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David Ritz

David Ritz’s most recent book is Willie Nelson’s memoir, It’s a Long Story. In June, 2016, Little Brown will publish his collaboration with Tavis Smiley, Before You Judge Me, a study of the last sixteen weeks in the life of Michael Jackson. Ritz has collaborated on memoirs with everyone from Ray Charles and Don Rickles to Etta James and Cornel West. He’s presently working on books with Jessi Colter and Lenny Kravitz.  

“The Joys of Suppressing Your Own Voice”
I’d like to present a counter-argument to the notion that the writer’s great and necessary search is for his/her own voice. What if instead there’s another vital search, one to find a way to capture a voice not your own? 

In music writing this search takes several forms. In crafting an article or biography about a living musician, how do you frame his/her voice? Do you quote literally? Or do you liberally sculpt the quote to create what you perceive to be your subject’s true character? How far can you go? And in what ways can you define the limits?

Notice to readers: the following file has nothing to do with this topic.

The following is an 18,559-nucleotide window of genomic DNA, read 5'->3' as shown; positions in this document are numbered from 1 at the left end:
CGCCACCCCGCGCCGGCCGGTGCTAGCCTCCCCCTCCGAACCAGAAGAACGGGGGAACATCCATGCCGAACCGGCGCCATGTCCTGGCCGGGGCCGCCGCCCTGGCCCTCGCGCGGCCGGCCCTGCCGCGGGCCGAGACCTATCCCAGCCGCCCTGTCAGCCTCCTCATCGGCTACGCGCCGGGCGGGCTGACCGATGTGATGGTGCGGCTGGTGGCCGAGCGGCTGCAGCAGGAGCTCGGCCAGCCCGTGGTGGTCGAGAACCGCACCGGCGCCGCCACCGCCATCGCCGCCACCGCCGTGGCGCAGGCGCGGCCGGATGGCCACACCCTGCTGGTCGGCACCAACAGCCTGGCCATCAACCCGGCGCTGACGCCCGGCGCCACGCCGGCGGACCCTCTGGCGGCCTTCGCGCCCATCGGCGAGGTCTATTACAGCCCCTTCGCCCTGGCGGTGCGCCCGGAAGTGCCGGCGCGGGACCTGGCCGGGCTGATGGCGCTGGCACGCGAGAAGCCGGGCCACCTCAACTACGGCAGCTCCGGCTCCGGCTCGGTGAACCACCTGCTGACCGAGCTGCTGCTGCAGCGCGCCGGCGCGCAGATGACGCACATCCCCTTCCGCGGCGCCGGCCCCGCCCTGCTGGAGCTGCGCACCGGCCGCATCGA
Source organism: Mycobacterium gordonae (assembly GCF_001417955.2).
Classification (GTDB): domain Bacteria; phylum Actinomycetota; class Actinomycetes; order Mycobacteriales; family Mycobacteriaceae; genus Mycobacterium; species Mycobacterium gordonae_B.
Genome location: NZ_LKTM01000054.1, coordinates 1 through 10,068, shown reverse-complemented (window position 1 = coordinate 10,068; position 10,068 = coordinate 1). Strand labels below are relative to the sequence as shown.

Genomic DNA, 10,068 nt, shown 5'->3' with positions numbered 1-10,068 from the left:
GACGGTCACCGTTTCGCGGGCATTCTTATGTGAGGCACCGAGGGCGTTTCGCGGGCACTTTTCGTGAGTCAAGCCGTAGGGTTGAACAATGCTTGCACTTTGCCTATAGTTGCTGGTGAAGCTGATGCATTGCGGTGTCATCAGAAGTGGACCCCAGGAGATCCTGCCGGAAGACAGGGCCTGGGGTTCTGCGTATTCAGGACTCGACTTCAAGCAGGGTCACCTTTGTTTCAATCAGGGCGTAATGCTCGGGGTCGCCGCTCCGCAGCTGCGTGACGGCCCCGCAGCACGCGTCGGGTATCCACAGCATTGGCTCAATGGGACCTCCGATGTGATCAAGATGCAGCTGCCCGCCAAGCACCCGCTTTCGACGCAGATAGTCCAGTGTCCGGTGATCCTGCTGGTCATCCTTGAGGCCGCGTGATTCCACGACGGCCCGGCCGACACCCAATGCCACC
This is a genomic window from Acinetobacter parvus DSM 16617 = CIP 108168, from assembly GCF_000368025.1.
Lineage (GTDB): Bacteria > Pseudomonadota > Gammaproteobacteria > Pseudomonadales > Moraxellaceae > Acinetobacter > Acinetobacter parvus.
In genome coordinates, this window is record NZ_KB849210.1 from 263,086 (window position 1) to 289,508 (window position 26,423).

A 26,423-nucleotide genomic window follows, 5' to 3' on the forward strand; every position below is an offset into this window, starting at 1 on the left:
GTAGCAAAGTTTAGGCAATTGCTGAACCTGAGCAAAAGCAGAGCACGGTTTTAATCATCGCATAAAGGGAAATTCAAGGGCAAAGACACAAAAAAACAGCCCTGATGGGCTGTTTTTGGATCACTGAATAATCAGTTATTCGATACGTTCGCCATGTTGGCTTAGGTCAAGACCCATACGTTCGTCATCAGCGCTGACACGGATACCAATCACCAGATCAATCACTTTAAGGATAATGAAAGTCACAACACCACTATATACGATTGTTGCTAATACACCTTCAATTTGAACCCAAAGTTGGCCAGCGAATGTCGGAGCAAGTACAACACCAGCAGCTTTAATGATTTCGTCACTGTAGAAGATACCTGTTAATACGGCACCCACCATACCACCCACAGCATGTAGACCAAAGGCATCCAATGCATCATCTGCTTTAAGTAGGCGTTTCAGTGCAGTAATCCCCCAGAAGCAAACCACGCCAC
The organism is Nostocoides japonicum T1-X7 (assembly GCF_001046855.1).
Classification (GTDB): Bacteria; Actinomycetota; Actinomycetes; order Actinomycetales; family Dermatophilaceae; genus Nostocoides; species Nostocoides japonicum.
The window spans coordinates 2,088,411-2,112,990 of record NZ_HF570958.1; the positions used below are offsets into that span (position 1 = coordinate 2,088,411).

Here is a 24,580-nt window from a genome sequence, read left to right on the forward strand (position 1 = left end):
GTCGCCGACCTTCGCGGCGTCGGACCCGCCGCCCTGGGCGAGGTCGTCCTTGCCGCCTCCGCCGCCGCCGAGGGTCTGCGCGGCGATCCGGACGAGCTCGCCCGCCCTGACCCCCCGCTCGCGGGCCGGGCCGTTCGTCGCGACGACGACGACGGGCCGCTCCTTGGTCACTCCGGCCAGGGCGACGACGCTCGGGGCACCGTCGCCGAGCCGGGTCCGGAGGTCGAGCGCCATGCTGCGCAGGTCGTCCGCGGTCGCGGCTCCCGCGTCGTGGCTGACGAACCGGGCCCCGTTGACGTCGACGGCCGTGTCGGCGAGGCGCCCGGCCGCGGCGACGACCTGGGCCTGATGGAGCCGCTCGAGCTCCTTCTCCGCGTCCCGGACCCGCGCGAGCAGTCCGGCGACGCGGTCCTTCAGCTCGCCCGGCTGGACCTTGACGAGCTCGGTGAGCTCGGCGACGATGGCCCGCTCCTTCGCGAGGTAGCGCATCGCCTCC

If you’re writing an article or biography about a deceased musician, the same questions apply to your supporting interviewees. How can you make these characters come alive as living, breathing people with voices of their own?

In the case of the ghostwritten autobiography, the challenge is even greater. Where does your voice stop and your subject’s voice begin? Given the fact that the eye hears differently than the ear, what are the mechanics—and the literary and moral responsibilities—of creating a voice that is both compelling and authentic?

On a personal basis, what does it mean to suppress your own voice (and your own ego) in an attempt to allow another voice to emerge from your writing? What does that struggle feel like? Does it compromise your independent critical thinking? What does it do to your writing/thinking/feeling process? And, from a practical point of view, how does it impact your professional career?

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